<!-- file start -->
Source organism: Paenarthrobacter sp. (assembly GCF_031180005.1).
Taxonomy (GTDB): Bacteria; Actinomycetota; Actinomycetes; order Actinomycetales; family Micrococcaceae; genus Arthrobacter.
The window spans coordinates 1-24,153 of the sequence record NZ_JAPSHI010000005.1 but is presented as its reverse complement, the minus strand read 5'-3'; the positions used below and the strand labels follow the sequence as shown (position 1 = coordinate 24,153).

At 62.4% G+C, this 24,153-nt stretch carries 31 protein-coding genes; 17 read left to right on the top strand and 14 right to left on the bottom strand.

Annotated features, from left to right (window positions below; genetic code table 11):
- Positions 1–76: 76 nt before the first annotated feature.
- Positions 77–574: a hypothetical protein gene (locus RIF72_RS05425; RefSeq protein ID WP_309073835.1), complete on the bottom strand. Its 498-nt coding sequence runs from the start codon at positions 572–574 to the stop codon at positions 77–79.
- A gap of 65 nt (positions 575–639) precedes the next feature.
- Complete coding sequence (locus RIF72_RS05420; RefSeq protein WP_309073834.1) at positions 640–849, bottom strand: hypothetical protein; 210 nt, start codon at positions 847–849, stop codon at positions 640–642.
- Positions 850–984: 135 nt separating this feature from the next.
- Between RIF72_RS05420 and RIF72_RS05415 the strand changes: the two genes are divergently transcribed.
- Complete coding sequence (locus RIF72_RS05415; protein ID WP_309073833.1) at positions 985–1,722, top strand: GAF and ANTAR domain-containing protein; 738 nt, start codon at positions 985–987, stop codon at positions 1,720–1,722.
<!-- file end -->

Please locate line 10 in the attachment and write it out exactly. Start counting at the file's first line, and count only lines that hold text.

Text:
- Positions 850–984: 135 nt separating this feature from the next.